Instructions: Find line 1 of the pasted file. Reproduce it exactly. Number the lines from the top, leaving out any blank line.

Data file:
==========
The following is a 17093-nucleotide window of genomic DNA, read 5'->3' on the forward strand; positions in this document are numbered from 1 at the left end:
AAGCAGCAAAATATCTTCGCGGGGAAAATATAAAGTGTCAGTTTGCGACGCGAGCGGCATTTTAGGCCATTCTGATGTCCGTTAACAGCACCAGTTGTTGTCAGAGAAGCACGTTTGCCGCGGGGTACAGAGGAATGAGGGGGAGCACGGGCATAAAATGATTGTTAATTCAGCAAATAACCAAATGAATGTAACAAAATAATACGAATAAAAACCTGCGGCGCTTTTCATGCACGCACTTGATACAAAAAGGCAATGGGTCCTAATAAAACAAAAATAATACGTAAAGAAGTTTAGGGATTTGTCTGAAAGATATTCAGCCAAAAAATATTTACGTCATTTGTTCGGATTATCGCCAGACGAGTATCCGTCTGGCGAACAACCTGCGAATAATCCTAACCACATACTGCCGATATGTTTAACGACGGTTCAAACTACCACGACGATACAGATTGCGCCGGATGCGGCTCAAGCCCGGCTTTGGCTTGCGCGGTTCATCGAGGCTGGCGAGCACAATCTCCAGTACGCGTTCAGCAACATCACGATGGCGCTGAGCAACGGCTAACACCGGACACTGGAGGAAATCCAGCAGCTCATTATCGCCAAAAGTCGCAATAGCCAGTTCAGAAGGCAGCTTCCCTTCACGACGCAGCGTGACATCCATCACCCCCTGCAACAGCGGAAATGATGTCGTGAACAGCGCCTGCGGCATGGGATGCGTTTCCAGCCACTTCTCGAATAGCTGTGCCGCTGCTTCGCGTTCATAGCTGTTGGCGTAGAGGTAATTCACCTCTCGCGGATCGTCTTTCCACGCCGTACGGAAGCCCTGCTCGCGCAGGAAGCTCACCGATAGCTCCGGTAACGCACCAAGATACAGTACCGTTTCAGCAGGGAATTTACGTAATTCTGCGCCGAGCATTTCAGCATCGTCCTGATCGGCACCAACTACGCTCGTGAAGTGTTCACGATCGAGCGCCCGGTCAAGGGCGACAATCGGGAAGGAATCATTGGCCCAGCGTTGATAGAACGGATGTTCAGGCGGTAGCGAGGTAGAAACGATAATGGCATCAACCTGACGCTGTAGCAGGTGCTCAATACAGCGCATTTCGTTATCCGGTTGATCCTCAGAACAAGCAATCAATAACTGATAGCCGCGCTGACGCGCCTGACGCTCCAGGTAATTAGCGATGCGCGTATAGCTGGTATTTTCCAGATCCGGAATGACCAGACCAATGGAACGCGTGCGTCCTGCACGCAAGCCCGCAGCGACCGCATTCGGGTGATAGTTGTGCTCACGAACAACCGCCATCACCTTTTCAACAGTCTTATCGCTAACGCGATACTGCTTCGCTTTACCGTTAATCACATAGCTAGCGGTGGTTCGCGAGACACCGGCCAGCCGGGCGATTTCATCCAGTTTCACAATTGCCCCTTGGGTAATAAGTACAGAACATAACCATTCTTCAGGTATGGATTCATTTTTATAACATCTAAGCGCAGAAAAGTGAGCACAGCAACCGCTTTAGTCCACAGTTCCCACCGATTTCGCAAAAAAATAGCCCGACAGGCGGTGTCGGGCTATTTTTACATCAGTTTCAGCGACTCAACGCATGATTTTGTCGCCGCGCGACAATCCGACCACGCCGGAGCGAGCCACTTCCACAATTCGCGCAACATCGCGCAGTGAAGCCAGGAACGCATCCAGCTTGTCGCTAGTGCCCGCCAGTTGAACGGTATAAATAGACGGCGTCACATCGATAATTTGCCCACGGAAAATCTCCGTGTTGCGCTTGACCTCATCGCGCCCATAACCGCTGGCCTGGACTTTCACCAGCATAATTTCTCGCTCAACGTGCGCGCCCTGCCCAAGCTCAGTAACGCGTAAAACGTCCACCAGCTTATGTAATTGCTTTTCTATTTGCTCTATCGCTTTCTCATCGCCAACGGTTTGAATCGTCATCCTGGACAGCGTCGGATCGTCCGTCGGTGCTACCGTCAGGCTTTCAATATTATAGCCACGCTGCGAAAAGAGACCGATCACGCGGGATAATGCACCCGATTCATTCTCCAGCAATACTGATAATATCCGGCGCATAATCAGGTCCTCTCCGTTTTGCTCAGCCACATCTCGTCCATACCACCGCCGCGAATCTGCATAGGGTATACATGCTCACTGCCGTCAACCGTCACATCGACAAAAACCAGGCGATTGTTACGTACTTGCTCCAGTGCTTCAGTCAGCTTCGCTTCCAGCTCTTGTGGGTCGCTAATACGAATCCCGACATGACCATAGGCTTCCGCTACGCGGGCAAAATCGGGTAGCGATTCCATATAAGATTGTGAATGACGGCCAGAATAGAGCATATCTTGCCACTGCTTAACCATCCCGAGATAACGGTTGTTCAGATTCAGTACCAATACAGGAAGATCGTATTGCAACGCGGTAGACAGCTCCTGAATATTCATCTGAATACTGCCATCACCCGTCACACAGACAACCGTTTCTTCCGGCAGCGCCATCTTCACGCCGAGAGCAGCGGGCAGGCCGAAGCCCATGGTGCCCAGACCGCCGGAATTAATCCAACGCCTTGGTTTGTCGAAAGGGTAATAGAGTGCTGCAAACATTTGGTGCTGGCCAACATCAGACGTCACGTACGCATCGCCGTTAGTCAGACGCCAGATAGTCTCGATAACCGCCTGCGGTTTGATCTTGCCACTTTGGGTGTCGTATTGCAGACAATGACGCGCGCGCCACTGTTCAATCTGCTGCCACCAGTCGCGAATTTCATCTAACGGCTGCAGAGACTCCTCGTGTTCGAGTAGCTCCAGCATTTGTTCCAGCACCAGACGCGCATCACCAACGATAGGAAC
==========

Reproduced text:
The following is a 17093-nucleotide window of genomic DNA, read 5'->3' on the forward strand; positions in this document are numbered from 1 at the left end: